The other night in the pub the subject of stereotypes came up. (I believe it was predicated by the discussion of the complete tosser who drenched me as I was riding my bike along the A308.) Someone said that there were some incredibly rude people here. I said that on the whole, I found the English (British? I am always getting in trouble for using the wrong word to group people over here...) were pretty considerate of others.
This lead to the discussion that they (the locals) are always hearing about the manners of their people but their perception is that Americans are far-and-away nicer than the British. "Really?" I asked... "What Americans have you met?"
I'm sure that my parents would be gratified (and more than a little surprised) that I was the first American that they named - I mean, sure, I was sitting right there, but being held up as exemplar for my manners? Cool! (I guess there is a first time for everything!) But it leaves me to wonder: Do we fail to notice in our fellows that which we seem to admire most in strangers?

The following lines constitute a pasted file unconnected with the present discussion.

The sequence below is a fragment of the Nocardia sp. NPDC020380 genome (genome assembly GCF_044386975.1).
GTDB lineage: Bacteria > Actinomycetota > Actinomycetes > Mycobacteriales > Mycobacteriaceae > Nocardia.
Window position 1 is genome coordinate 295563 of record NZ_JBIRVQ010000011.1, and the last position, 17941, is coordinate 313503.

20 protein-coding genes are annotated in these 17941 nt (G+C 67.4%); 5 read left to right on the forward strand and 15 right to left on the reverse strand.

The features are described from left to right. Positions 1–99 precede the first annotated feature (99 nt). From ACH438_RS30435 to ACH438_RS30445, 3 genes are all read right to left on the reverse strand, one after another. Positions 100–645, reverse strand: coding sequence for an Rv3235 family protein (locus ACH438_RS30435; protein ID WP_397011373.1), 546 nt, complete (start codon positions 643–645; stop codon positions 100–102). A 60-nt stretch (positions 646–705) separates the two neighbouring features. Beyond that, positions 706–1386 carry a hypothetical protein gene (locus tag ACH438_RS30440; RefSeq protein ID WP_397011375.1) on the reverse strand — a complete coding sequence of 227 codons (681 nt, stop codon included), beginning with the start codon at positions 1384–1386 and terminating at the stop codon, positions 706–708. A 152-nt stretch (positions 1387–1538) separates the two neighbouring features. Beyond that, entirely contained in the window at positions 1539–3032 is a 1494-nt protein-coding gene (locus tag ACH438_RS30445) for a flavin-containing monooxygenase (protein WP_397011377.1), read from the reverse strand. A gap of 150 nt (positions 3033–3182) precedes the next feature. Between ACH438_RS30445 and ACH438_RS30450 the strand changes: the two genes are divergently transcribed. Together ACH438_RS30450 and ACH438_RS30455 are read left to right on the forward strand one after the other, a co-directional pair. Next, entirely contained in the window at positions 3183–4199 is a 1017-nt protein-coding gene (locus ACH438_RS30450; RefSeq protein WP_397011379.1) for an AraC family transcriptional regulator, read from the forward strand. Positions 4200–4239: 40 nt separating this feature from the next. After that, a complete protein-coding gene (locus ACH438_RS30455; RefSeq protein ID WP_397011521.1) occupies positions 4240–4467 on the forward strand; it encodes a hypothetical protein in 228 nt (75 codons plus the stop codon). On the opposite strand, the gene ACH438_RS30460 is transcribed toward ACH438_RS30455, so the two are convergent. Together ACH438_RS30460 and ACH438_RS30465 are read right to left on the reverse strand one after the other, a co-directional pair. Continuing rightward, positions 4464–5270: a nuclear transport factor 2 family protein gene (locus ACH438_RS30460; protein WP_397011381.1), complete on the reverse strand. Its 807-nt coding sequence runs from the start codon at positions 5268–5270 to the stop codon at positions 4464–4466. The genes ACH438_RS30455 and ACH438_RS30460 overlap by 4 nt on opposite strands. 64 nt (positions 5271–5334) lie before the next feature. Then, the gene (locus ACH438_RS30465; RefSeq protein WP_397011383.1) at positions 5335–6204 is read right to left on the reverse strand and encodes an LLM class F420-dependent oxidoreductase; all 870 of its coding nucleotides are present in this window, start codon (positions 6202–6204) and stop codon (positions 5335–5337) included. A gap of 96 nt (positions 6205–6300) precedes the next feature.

Do we think the British are more polite than the Americans we see every day because we so rarely interact with them? Conversely, do the British like the manners of Americans because they so rarely spend time in New York? (...or a Denver traffic jam, for that matter...) If you're a sociology student looking for a masters thesis, please feel free to look into this. Use it in good health - please let me know the conclusion you come to!
It certainly could be something along those lines. Perhaps we (Americans) would be better served by keeping all those rude and aggressive members of our society in special enclosed compounds and not letting them travel abroad. We could confine them, say to Washington, D. C.
Hey, it's worth a thought!
I hope wherever you are today, you're met by mild-mannered, and polite people!
Don Bergquist - 15-Mar-2006 - Thames Ditton, Surrey, United Kingdom